Arriving after dark in a US Air Force Hercules, Lieutenant-Colonel Bob Stewart, the battalion commander, said: 'I am glad to be back here and that my battalion is starting to arrive. We've got a real job to do here and we are looking forward to getting on with it.'
Lt-Col Steward is returning to the theatre of operations after a week in Germany briefing his battalion on the results of his reconnaissance, so he is already familiar with the terrain. Yesterday morning a small British military convoy left for Tomislavgrad and Vitez to begin initial preparations for the arrival of British troops. Lt-Col Stewart was planning to head 'up- country' - into Bosnia - today but may not go until tomorrow.
Meanwhile, in the north dock at Split, down a steep, rough-cobbled road, the Royal Fleet Auxiliary Sir Bedivere moved up the quayside to make room for the first commercially chartered ship, Bassro Star, which arrived yesterday morning carrying about 100 vehicles - Bedford trucks and Land Rovers - with support equipment.
Lt-Col Stewart's Hercules was one of three arriving at Split yesterday. The first carried computer equipment, more signallers, medical staff and reinforcements for the Ministry of Defence's media- relations team, all with new blue cloth-covers on their helmets.
Sir Bedivere is home for about 250 personnel. 'Hot, damned hot. Hot, sticky and cramped' was the sergeants' mess opinion. It will get worse before it gets better. By the weekend, 400 will be on board.
But then the British will start moving into a barracks at Divulje, 3km along the coast east of the airport.
Before they moved the former Yugoslav army wrecked the place, ripping out lavatories and windows. The Royal Engineers have a major job to make it habitable. For some reason the local people put up a sign saying 'No Press'. As always, the peace-keepers will get flak from all sides. In Bosnia, they will be accused of rebuilding the barracks for the Croats. They are rebuilding it for the British who will share it with some Spanish - it will be handed back to Croatia one day.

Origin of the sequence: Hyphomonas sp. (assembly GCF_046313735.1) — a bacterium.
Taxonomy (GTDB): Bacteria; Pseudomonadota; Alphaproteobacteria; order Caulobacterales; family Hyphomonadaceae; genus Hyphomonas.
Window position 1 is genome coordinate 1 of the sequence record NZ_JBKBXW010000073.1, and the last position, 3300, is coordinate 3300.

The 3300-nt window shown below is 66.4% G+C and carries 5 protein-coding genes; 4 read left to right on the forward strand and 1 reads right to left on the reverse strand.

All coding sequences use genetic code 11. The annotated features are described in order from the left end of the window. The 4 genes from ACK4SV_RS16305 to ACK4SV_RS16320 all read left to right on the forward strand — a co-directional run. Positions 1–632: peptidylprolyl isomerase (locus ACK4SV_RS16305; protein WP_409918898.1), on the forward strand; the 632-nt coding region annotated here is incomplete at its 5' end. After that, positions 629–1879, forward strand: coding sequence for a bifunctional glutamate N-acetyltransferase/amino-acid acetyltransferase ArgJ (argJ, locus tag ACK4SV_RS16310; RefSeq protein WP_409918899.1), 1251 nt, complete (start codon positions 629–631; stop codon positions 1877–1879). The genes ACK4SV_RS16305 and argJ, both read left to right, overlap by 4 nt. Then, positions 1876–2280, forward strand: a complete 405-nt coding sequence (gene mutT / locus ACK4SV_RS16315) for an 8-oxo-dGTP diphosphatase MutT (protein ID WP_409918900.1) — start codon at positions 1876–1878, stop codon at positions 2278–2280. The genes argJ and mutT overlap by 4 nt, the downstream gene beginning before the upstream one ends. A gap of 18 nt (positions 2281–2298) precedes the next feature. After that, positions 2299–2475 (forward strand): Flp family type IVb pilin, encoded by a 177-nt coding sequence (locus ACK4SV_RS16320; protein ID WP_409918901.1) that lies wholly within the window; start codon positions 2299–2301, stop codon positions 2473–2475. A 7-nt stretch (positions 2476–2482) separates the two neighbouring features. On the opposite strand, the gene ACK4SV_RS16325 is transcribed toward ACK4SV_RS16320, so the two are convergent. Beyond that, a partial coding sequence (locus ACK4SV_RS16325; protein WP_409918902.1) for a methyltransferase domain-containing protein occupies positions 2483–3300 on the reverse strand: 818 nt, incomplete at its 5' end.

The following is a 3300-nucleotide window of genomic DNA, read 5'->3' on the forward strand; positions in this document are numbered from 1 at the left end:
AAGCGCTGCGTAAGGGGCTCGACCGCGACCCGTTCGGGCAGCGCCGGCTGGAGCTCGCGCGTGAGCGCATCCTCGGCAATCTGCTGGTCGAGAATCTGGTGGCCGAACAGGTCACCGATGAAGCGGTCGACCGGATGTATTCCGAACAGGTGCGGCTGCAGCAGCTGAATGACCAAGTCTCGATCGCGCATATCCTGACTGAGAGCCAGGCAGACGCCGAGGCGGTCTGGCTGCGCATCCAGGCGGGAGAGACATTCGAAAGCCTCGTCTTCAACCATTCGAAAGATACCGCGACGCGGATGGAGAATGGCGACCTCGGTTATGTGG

Although the sergeants, all Royal Army Ordnance Corps, were most particular, as befitted their station, others were philosophical. 'It's all right just now but when the rest of the troops come it'll be very crowded,' said Corporal Garry Ross, from Aberdeen, one of 15 Royal Corps of Transport port operators. Clad in orange fluorescent jackets, they were relaxing between unloading vehicles. They will probably remain at Split for the next six months.
'The biggest apprehension is that you just do not know who your friend is. So you've always got to be on the look-out,' said one of the officers on Sir Bedivere. On Tuesday some shooting was even heard in Split. Croatian soldiers in Bosnia sometimes come across the border into Croatia proper for rest and recreation in Split. After a few beers, they sometimes fire their rifles in the air. Nothing serious.Reuse content